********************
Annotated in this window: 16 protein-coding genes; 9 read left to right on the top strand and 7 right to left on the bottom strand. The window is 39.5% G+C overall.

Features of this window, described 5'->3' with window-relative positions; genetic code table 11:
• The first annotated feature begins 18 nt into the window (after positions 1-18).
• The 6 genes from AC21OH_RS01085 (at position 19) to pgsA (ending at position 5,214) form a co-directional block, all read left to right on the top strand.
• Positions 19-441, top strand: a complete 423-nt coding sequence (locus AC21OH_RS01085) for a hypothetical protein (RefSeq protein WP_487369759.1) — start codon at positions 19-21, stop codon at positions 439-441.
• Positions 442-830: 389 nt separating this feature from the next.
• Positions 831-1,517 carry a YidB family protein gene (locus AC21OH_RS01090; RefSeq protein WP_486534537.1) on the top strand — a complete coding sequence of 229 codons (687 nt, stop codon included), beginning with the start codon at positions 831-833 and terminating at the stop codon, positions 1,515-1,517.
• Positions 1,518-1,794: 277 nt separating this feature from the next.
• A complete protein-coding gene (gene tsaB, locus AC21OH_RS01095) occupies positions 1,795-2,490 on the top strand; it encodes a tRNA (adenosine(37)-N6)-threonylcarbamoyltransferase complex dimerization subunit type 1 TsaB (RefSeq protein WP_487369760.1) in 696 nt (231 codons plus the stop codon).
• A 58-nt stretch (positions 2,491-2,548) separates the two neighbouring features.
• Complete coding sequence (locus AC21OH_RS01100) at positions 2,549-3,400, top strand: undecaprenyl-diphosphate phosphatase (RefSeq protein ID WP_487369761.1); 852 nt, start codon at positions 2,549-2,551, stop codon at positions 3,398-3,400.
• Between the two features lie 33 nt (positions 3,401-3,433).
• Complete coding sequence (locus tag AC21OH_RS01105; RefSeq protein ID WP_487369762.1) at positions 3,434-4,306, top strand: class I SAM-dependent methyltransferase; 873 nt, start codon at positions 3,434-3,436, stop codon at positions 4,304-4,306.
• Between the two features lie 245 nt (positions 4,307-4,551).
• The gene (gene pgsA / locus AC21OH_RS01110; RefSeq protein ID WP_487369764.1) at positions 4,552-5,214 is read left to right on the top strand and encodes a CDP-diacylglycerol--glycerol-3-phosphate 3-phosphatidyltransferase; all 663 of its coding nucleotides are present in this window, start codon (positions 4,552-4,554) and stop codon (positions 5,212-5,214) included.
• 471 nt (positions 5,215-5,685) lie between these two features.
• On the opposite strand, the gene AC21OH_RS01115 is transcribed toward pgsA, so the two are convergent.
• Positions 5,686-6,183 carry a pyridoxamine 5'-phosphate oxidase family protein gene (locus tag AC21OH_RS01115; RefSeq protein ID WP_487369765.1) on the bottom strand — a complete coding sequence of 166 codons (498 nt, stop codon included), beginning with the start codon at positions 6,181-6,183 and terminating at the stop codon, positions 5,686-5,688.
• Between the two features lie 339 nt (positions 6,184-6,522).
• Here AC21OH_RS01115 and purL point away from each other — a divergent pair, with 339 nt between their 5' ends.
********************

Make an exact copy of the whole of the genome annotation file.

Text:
Annotated in this window: 16 protein-coding genes; 9 read left to right on the top strand and 7 right to left on the bottom strand. The window is 39.5% G+C overall.

Features of this window, described 5'->3' with window-relative positions; genetic code table 11:
• The first annotated feature begins 18 nt into the window (after positions 1-18).
• The 6 genes from AC21OH_RS01085 (at position 19) to pgsA (ending at position 5,214) form a co-directional block, all read left to right on the top strand.
• Positions 19-441, top strand: a complete 423-nt coding sequence (locus AC21OH_RS01085) for a hypothetical protein (RefSeq protein WP_487369759.1) — start codon at positions 19-21, stop codon at positions 439-441.
• Positions 442-830: 389 nt separating this feature from the next.
• Positions 831-1,517 carry a YidB family protein gene (locus AC21OH_RS01090; RefSeq protein WP_486534537.1) on the top strand — a complete coding sequence of 229 codons (687 nt, stop codon included), beginning with the start codon at positions 831-833 and terminating at the stop codon, positions 1,515-1,517.
• Positions 1,518-1,794: 277 nt separating this feature from the next.
• A complete protein-coding gene (gene tsaB, locus AC21OH_RS01095) occupies positions 1,795-2,490 on the top strand; it encodes a tRNA (adenosine(37)-N6)-threonylcarbamoyltransferase complex dimerization subunit type 1 TsaB (RefSeq protein WP_487369760.1) in 696 nt (231 codons plus the stop codon).
• A 58-nt stretch (positions 2,491-2,548) separates the two neighbouring features.
• Complete coding sequence (locus AC21OH_RS01100) at positions 2,549-3,400, top strand: undecaprenyl-diphosphate phosphatase (RefSeq protein ID WP_487369761.1); 852 nt, start codon at positions 2,549-2,551, stop codon at positions 3,398-3,400.
• Between the two features lie 33 nt (positions 3,401-3,433).
• Complete coding sequence (locus tag AC21OH_RS01105; RefSeq protein ID WP_487369762.1) at positions 3,434-4,306, top strand: class I SAM-dependent methyltransferase; 873 nt, start codon at positions 3,434-3,436, stop codon at positions 4,304-4,306.
• Between the two features lie 245 nt (positions 4,307-4,551).
• The gene (gene pgsA / locus AC21OH_RS01110; RefSeq protein ID WP_487369764.1) at positions 4,552-5,214 is read left to right on the top strand and encodes a CDP-diacylglycerol--glycerol-3-phosphate 3-phosphatidyltransferase; all 663 of its coding nucleotides are present in this window, start codon (positions 4,552-4,554) and stop codon (positions 5,212-5,214) included.
• 471 nt (positions 5,215-5,685) lie between these two features.
• On the opposite strand, the gene AC21OH_RS01115 is transcribed toward pgsA, so the two are convergent.
• Positions 5,686-6,183 carry a pyridoxamine 5'-phosphate oxidase family protein gene (locus tag AC21OH_RS01115; RefSeq protein ID WP_487369765.1) on the bottom strand — a complete coding sequence of 166 codons (498 nt, stop codon included), beginning with the start codon at positions 6,181-6,183 and terminating at the stop codon, positions 5,686-5,688.
• Between the two features lie 339 nt (positions 6,184-6,522).
• Here AC21OH_RS01115 and purL point away from each other — a divergent pair, with 339 nt between their 5' ends.